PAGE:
• Human Capital and Behavioral Biases: Why Investors Don’t Diversify Enough: The existence of human capital and its importance for investment decisions is well-known, but explicitly accounting for it is uncommon, and this failure can have devastating consequences. The failure to take human capital into account when making investment decisions can be explained by a variety of emotional and cognitive biases.
  • Evaluating New Methodologies in Asset and Risk Allocation: Risk parity strategies favor bonds over equities, but they do not necessarily outperform a static portfolio of 60% equity/40% bonds. Portfolio optimization is evolving beyond traditional Markowitz mean–variance optimization to incorporate the higher moments of skewness and kurtosis, which are applicable to alternative investments.
  • The Skew Risk Premium in the Equity Index Market: Using a dynamically hedged trading strategy, the authors are able to develop a new method for measuring risk premiums by attributing them to the risks exposed in specific moments of the distribution—namely, skew and variance. They demonstrate that the two premiums are related and that the variance premium trade strategy is potentially profitable. The skew strategy is not profitable when the variance strategy is hedged away.
  • Risk Management beyond Asset Class Diversification: Asset allocation is evolving into an approach based on forecasts driven by macroeconomics and risk factor diversification. The dynamic nature of markets requires both secular and cyclical investment horizons. In addition, investors should look beyond volatility as a measure of risk and explicitly estimate the risk of tail events.
  • Volatility, Correlation, and Diversification in a Multi-Factor World: Traditional correlation measures obscure true factor exposures across and within portfolios. By estimating factors that drive returns and selecting nonoverlapping investments that encompass each factor, managers can attain better diversification. The author presents a conceptual argument around the idea that standard correlation measures leave out important data regarding factor exposures. Because the latter ultimately drive portfolio returns, de-emphasizing traditional correlation and focusing instead on factor exposures allows a portfolio manager to diversify more effectively. The author presents several ways to estimate factors before identifying targeted exchange-traded funds (ETFs) as the most likely practical solution for investors.
  • Factor Investing: In a summary of a chapter of a larger research work, Andrew Ang finds that in factor investing, assets are viewed as bundles of underlying risk factors. Investors should hold factors whose losses they can endure more easily than the typical investor can. Ideally, the benchmark for factor investing is dynamically based on investor-specific circumstances rather than on market capitalization.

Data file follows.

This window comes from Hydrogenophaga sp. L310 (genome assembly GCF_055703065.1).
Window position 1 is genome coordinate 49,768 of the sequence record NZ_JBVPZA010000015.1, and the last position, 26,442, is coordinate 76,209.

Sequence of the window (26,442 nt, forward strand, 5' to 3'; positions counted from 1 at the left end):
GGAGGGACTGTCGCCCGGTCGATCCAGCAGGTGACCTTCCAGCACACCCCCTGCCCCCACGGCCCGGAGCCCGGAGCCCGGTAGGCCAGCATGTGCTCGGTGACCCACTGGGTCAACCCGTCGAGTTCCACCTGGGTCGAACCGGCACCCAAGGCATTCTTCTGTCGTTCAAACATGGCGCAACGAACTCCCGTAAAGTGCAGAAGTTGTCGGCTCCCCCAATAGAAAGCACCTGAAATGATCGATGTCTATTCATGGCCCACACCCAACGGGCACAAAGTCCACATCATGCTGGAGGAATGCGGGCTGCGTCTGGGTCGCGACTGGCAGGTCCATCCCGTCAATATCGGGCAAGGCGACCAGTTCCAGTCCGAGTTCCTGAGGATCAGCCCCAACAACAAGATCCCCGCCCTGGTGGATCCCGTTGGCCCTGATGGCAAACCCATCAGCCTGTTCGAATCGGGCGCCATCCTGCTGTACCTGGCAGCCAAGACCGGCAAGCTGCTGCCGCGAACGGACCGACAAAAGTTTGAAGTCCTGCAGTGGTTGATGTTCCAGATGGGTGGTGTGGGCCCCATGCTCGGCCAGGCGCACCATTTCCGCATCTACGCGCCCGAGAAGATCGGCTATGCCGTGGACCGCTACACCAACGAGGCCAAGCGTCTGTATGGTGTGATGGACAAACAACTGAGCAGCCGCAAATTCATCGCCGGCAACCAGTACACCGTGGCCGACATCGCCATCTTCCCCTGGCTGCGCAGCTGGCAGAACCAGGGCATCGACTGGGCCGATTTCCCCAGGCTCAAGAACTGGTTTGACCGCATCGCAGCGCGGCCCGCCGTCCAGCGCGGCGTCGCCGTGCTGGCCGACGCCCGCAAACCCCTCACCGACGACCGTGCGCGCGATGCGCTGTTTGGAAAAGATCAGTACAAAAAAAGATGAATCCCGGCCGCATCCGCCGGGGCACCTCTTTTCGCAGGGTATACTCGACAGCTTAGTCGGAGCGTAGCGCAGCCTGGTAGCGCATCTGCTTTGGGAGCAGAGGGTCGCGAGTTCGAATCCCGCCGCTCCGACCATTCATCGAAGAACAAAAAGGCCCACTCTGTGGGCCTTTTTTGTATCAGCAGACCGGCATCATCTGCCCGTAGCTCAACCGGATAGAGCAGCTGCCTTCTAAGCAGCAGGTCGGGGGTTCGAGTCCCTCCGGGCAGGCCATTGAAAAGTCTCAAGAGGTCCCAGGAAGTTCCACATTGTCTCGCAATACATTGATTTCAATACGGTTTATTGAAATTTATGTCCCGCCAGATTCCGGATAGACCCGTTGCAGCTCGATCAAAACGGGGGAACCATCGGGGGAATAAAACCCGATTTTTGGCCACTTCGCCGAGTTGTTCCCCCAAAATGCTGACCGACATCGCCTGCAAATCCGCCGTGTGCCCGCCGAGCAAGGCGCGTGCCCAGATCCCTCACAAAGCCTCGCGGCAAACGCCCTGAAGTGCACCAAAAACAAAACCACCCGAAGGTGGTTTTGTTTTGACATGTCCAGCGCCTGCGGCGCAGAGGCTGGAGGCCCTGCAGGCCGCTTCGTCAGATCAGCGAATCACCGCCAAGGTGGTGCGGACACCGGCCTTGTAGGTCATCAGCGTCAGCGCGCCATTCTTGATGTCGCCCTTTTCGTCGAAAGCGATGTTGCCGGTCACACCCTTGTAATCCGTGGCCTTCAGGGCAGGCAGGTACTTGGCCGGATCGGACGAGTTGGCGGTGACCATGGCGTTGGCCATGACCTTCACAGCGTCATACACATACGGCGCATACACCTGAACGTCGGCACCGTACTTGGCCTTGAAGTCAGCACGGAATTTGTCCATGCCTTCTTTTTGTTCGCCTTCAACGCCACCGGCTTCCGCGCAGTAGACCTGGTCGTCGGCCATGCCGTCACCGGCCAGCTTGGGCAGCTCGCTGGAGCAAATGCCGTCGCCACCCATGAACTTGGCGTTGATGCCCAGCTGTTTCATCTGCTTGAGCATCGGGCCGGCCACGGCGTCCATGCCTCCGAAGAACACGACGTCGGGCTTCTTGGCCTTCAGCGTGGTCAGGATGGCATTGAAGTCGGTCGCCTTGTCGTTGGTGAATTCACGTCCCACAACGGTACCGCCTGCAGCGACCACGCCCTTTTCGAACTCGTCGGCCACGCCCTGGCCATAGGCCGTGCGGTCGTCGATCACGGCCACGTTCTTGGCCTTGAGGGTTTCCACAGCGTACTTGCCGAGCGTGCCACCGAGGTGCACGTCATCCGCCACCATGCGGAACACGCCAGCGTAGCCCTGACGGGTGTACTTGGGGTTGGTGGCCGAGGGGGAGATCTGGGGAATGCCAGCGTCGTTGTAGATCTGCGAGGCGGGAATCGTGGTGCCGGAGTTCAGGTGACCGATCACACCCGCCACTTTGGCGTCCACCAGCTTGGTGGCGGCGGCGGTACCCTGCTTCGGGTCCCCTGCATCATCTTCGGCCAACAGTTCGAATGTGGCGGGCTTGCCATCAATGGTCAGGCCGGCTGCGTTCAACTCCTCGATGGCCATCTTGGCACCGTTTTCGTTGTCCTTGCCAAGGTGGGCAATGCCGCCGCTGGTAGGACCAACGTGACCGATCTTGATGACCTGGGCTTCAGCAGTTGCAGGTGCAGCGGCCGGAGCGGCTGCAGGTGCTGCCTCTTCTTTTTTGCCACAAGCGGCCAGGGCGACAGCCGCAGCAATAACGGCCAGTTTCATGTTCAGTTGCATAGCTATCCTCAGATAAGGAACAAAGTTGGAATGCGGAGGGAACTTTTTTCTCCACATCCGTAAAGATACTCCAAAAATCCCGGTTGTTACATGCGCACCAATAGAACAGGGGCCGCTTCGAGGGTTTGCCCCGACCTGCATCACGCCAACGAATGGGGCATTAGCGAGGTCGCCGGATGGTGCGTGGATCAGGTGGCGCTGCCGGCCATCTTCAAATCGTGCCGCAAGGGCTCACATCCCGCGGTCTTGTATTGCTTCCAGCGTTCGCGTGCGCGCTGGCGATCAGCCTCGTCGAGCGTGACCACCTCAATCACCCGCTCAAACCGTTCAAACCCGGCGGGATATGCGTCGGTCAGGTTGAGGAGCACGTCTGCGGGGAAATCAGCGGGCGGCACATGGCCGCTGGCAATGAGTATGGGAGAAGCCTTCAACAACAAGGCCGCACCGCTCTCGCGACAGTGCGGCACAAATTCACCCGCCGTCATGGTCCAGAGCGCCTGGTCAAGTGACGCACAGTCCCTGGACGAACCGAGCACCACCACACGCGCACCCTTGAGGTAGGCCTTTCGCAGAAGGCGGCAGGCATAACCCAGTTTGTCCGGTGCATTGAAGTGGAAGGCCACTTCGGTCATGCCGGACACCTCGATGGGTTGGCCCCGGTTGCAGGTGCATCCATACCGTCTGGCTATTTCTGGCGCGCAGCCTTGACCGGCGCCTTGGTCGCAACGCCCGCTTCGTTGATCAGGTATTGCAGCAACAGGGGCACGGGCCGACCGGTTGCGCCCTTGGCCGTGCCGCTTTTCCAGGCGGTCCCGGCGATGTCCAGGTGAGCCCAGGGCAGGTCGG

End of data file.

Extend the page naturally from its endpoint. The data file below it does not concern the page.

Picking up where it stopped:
• Liquidity-Driven Dynamic Asset Allocation: The use of a dynamic asset class weighting portfolio framework based on changing market liquidity conditions enhances portfolio performance. By adjusting asset allocations based on market liquidity premium environments, portfolio returns improve because higher risk asset allocations can be used in up markets and lower risk asset allocations can be used in down markets.
  • Exploring Uncharted Territories of the Hedge Fund Industry: Empirical Characteristics of Mega Hedge Fund Firms: It is virtually impossible to obtain accurate historical data on the entire universe of hedge funds. The authors identify previously unexplored data sources that allow them to gain insight into the performance of hard-to-observe hedge fund companies that do not participate in major commercial databases.

Please note that the content of this site should not be construed as investment advice, nor do the opinions expressed necessarily reflect the views of CFA Institute.

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About the Author(s)
Mark Harrison, CFA

Mark Harrison, CFA, was director of journal publications at CFA Institute, where he supported a suite of member publications, including the Financial Analysts Journal, In Practice summaries, and CFA Digest. He has more than 12 years of investment experience as a portfolio manager and securities analyst. Harrison is a graduate of the University of Oxford.